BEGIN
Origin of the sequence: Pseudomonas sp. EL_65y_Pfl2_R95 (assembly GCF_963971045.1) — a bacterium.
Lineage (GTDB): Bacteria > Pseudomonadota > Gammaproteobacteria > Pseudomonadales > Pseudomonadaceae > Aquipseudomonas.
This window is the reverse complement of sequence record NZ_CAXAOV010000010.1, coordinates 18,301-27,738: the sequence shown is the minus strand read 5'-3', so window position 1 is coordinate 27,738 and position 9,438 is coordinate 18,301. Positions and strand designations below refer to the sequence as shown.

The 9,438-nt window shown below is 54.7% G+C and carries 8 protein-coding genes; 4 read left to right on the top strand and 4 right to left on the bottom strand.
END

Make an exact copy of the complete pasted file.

Origin of the sequence: Pseudomonas sp. EL_65y_Pfl2_R95 (assembly GCF_963971045.1) — a bacterium.
Lineage (GTDB): Bacteria > Pseudomonadota > Gammaproteobacteria > Pseudomonadales > Pseudomonadaceae > Aquipseudomonas.
This window is the reverse complement of sequence record NZ_CAXAOV010000010.1, coordinates 18,301-27,738: the sequence shown is the minus strand read 5'-3', so window position 1 is coordinate 27,738 and position 9,438 is coordinate 18,301. Positions and strand designations below refer to the sequence as shown.

The 9,438-nt window shown below is 54.7% G+C and carries 8 protein-coding genes; 4 read left to right on the top strand and 4 right to left on the bottom strand.